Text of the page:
Greg Zyla: Remembering the Oldsmobile

Greg Zyla, GateHouse News Service

Q: Greg, I’ve read your columns every week and wonder why General Motors dropped the Oldsmobile. I also think the Olds Cutlass was at one time a best-selling model. Why did General Motors drop Oldsmobile? Gary K., Illinois.

A: Gary, General Motors basically dropped the Olds because of declining sales numbers. That’s pretty much the same reason Pontiac fell by the wayside, too. Olds, however, was first to go in 2004 after several years of trying to prop up the brand with new marketing. However, by then, Olds, Chevy and Pontiac were all sharing platforms, and if you bought a Pontiac Grand Am, it was the same as an Olds Alero and Chevy Malibu.

The Oldsmobile history, however, is full of bright spots, one of them being your comments about the Cutlass. Indeed, Cutlass was a best-selling model for several years in the ‘70s, and as for muscle cars, few came close to matching the popularity and performance of a Hurst Olds 442. It is also pretty much agreed that the first ever muscle car was the 1949 Olds Rocket 88 Coupe, featuring a V-8 engine that would run over 140 mph in a straight line.

Other notables include a first-ever fully automatic transmission, called the Hydra-Matic all the way back in 1940; the front drive “Motor Trend Car Of The Year” Olds Toronado in 1966, winner of the first ever Daytona 500 in 1959 with Lee Petty; numerous NASCAR championships; Olds F-85 with an all aluminum 215-inch V-8 from 1961 to 1963; and Olds Vista Cruiser wagons with unique skylights in 1964. There are many more Olds highlights, but it would fill a whole newspaper page.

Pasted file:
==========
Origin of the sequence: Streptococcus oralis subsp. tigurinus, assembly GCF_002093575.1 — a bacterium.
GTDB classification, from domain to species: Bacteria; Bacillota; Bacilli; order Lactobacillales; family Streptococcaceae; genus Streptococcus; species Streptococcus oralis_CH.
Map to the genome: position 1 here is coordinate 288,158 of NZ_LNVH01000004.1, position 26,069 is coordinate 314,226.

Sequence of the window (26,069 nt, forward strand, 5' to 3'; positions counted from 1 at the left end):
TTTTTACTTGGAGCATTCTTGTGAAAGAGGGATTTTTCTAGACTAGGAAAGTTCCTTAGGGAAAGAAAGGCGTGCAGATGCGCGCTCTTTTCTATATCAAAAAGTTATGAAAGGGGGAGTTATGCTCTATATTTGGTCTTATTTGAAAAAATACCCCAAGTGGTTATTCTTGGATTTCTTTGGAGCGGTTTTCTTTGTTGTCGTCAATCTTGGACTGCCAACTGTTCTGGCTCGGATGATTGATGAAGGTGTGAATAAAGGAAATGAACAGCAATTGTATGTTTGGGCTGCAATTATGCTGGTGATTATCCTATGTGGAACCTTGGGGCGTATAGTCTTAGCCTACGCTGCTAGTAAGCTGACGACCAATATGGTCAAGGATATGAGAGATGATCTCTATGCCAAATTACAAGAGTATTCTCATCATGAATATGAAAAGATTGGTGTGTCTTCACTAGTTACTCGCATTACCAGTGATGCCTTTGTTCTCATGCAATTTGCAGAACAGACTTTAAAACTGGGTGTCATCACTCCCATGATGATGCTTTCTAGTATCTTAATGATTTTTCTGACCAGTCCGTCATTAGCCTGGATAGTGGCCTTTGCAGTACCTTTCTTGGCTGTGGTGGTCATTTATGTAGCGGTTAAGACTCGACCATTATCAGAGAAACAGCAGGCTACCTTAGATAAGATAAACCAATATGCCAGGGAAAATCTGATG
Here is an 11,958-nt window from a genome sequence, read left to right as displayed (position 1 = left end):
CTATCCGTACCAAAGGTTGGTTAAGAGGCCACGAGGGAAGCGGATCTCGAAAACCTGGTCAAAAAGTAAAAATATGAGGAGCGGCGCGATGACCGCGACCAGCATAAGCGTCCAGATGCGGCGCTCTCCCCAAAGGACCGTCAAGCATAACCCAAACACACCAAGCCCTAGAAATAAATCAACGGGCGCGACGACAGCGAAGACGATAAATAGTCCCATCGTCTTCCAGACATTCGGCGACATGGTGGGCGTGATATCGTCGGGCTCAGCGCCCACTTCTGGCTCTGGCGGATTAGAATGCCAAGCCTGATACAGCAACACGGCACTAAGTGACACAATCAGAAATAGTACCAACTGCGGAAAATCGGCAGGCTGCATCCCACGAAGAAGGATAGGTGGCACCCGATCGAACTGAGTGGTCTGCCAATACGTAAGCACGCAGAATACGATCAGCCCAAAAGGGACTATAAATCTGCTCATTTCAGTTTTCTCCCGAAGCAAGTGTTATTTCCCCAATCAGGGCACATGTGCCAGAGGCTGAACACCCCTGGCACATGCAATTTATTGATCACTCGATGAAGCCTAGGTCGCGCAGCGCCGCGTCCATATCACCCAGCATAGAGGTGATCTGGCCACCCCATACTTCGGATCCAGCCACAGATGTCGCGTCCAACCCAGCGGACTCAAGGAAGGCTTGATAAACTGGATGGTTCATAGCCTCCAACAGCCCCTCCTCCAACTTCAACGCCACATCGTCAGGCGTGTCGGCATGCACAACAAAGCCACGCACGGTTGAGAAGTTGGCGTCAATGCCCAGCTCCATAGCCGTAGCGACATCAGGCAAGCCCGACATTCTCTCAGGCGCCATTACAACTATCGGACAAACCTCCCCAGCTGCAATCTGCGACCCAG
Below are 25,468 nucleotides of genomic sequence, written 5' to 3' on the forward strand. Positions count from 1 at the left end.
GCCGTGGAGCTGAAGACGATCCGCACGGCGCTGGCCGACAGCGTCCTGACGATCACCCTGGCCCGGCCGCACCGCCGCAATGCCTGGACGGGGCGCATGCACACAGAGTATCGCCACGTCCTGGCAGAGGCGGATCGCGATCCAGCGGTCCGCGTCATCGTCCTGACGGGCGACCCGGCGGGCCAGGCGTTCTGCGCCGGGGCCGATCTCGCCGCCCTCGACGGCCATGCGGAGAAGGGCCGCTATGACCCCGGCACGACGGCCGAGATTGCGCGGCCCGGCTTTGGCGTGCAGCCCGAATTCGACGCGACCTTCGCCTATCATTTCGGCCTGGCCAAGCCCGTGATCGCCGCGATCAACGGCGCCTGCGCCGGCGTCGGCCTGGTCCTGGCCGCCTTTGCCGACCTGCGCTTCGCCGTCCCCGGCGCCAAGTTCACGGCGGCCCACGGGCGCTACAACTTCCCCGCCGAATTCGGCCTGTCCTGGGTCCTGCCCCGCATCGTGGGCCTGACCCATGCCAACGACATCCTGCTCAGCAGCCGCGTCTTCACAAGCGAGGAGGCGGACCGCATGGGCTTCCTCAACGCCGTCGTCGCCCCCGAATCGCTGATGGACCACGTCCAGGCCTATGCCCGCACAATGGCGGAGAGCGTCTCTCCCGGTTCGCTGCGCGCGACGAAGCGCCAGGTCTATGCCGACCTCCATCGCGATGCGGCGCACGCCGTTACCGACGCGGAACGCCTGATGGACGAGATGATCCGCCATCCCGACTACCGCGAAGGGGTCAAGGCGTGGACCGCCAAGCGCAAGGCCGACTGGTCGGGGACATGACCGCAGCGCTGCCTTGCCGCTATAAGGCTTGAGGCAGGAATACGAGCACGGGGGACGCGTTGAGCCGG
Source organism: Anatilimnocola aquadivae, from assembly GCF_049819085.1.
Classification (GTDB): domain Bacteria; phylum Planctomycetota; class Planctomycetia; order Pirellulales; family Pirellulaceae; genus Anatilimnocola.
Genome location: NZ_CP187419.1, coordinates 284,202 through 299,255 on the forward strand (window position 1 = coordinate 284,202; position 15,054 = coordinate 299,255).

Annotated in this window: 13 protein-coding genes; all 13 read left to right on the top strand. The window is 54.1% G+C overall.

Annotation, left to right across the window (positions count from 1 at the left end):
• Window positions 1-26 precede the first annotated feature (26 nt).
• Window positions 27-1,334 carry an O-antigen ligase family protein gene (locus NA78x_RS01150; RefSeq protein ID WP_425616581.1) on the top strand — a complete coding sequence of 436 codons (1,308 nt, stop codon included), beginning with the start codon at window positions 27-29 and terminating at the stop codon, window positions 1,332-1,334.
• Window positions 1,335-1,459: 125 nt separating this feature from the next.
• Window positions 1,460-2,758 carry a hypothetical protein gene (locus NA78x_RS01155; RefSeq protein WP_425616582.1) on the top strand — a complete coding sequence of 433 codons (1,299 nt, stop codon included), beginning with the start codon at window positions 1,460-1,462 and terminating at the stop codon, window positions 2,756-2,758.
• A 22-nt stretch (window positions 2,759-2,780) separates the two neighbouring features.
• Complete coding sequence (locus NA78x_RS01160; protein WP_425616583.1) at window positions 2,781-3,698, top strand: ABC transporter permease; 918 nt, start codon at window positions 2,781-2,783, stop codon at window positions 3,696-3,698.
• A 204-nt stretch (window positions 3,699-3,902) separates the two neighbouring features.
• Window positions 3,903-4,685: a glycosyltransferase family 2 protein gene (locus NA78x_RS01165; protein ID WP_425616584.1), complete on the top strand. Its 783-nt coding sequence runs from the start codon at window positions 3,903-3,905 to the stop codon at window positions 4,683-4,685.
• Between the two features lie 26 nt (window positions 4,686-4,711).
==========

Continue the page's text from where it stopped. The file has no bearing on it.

Ransom Olds founded the company in 1897, and during its heralded 107-year history, 35.2 million cars were built. In the end, Oldsmobile was at the time the longest-surviving American automobile brand.

Today, there are still many Oldsmobiles at car shows and drag races, so fans are still able to enjoy the car. As for me, I’ll take a Hurst Olds 442 any day of the week, with 442 standing for “four barrel carb, four-speed transmission and two (dual) exhausts.”

Thanks for your question.

Greg Zyla writes weekly for GateHouse Media and welcomes reader questions on collector cars, auto nostalgia or old-time motorsports at 303 Roosevelt St., Sayre, PA 18840 or at